You have never seen a documentary as creative and unusual as “The Arbor.” Based on and incorporating the stage play of the same name, written by a 15 year old girl from the projects outside of Manchester, the film takes archival footage of the young Andrea Dunbar and mashes it up with reenactments of the play itself and lip-synced performances by actors of real interviews with the late Dunbar’s family and friends. The play feels like Bukowski or R. Crumb as told by a young girl.
As hard as it is to imagine, the film flows fluidly, creating a lovely distance from the heartbreaking reality of the actual story. Dunbar’s working class roots, and self-destructive short life, create a gritty tragic backdrop against which to explore the lives of the children she left behind. History and self abuse repeat themselves here, but even on the dingy streets and neglected buildings of Manchester there is hope, redemption and forgiveness.
11) Certified Copy – Dir. Abbas Kiarostami (Juliette Binoche, William Shimell)
I have never seen a film that toys with reality as subtly as “Certified Copy.” There is no CGI, no convoluted plot twists, only an afternoon spent between two people who talk and walk and talk and ultimately leave us wondering what is real and what is imagined.
Like the art house cousin of “Before Sunrise,” a French expat in Tuscany (the ageless Juliette Binoche) meets a scholarly writer that she may or may not know. They spend a day together playing out either a shared history or an invented series of moments. It is hard not to feel comfortably disoriented and gracefully seduced into this mystery of emotion and intrigue.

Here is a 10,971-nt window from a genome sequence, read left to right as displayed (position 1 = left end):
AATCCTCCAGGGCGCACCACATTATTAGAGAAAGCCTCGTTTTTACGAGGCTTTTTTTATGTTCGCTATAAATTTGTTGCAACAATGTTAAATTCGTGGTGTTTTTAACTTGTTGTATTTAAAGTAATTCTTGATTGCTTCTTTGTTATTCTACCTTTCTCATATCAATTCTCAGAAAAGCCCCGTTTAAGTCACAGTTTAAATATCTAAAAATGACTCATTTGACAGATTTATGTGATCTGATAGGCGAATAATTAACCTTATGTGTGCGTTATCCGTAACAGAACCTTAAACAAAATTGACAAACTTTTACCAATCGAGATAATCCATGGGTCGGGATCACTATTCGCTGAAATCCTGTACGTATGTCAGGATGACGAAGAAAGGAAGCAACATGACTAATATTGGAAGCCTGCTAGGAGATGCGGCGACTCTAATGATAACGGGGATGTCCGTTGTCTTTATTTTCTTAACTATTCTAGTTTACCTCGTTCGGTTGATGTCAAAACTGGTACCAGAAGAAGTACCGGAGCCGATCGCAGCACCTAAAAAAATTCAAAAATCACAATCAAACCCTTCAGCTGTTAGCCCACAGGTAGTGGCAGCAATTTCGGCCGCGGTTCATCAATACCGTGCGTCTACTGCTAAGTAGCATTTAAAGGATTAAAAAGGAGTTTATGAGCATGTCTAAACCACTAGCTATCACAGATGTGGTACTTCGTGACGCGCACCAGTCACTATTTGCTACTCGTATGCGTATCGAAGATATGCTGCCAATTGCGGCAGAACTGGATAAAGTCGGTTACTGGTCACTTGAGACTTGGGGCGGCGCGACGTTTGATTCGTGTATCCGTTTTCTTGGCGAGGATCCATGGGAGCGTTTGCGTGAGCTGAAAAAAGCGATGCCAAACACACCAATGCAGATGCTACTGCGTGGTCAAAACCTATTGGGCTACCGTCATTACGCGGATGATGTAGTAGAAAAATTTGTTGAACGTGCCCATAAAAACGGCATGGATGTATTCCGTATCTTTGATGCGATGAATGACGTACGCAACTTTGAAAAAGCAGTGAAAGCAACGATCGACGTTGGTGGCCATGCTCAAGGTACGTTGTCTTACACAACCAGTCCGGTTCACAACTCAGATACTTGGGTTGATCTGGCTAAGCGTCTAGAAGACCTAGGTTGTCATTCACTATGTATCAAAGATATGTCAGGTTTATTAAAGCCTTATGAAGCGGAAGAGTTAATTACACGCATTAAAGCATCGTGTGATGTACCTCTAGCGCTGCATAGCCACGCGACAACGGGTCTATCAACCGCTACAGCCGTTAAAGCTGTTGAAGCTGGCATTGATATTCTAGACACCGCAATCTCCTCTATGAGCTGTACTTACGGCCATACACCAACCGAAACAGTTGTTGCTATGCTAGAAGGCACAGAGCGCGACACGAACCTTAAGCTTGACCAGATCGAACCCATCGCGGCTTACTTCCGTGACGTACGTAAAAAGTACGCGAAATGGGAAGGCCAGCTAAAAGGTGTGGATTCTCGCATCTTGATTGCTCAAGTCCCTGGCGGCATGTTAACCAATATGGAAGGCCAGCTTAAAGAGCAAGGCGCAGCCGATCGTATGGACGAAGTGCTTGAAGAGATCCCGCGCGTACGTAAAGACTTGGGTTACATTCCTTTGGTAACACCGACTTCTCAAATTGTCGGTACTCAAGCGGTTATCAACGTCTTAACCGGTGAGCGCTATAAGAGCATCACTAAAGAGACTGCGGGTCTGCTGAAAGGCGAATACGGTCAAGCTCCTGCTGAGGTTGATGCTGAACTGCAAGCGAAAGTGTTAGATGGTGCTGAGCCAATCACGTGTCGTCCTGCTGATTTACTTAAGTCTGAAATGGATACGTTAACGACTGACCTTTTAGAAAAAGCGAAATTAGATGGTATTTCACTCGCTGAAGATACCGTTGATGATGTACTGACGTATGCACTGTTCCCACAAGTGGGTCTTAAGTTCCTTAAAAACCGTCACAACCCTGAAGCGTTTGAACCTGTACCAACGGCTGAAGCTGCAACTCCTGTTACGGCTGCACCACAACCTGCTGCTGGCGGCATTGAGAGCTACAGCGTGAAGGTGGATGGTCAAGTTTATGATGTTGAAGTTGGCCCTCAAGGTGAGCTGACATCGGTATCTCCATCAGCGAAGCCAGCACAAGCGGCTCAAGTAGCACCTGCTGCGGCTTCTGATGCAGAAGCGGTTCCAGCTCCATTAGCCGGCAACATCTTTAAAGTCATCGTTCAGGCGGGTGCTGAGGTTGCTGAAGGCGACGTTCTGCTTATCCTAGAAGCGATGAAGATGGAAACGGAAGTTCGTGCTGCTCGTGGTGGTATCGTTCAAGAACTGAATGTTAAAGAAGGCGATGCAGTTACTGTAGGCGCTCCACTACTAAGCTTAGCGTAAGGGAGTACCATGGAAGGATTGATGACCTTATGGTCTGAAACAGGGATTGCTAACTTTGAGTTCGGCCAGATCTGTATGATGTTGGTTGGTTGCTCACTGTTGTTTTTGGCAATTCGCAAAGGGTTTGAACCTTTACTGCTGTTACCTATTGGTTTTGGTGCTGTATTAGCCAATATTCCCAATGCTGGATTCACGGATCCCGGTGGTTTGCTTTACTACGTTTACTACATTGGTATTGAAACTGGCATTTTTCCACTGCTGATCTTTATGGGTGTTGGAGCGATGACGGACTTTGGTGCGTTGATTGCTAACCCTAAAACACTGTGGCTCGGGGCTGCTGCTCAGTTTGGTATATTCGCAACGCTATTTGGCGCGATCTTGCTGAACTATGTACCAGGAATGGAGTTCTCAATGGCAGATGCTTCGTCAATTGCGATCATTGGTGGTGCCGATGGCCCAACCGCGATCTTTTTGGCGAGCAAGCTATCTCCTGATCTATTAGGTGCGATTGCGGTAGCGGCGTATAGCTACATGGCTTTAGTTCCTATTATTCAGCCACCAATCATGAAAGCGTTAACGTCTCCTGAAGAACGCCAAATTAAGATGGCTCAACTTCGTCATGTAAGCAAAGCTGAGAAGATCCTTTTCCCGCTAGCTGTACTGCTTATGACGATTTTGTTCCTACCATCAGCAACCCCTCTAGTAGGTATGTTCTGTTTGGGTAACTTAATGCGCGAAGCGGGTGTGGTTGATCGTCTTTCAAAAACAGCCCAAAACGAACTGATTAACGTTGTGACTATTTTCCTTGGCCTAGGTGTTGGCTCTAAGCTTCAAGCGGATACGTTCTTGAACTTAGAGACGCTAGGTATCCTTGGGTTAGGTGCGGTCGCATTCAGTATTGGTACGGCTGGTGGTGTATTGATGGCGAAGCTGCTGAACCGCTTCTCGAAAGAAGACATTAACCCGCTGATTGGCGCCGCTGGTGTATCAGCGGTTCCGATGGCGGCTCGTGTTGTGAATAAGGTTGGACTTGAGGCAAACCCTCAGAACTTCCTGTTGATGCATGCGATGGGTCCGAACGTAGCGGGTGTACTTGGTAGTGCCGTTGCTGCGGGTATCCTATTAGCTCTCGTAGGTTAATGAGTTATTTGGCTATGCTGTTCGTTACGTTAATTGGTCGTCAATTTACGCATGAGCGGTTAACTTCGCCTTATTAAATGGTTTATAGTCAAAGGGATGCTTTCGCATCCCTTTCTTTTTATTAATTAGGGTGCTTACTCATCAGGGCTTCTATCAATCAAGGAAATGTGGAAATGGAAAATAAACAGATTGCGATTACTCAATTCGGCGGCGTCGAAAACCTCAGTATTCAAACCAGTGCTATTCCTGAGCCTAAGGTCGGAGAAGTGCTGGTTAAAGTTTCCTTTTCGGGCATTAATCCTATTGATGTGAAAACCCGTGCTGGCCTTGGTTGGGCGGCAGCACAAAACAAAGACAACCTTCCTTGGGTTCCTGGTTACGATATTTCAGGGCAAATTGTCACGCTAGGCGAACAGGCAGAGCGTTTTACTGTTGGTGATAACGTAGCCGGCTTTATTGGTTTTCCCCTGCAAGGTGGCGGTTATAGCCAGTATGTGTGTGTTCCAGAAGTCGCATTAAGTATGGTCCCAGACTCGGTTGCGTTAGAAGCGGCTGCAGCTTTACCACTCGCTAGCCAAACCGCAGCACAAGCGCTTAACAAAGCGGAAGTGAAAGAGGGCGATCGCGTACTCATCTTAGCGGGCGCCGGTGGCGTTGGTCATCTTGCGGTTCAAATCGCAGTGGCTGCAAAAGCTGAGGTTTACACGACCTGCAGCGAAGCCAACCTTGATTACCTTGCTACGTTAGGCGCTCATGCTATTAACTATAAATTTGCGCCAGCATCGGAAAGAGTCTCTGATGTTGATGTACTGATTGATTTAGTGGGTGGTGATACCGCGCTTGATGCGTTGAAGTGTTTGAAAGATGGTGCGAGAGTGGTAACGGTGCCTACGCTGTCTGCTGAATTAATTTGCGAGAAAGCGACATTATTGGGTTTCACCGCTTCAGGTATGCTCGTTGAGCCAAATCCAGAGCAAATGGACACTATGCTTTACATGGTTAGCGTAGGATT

12) Pina – Dir. Wim Wenders / Cave of Forgotten Dreams – Dir. Werner Herzog
It’s odd that the two best 3D films of the year were both documentaries directed by 60+ German auteurs. Until seeing “Pina,” I might have felt comfortable admitting that I have no particular interest in dance, modern or classic. Perhaps this is because I have never experienced a form of dance that genuinely resonated with my artistic orientations. But Pina Baucsch, the German modern dance innovator, created a theatrical, emotive sensual style unlike anything I have ever seen. In the same way that the Velvet Underground defined both a sound and a haunting interpretation the human condition, Bausch creates an atmosphere of beautiful, fluid, jarring expression. If her choreography alone didn’t create a unique texture, director Wim Wenders embraced 3D technology to add further dimensionality to translate the nuance and emotion of modern dance. This is not just a documentary about dance, but about filmmaking itself .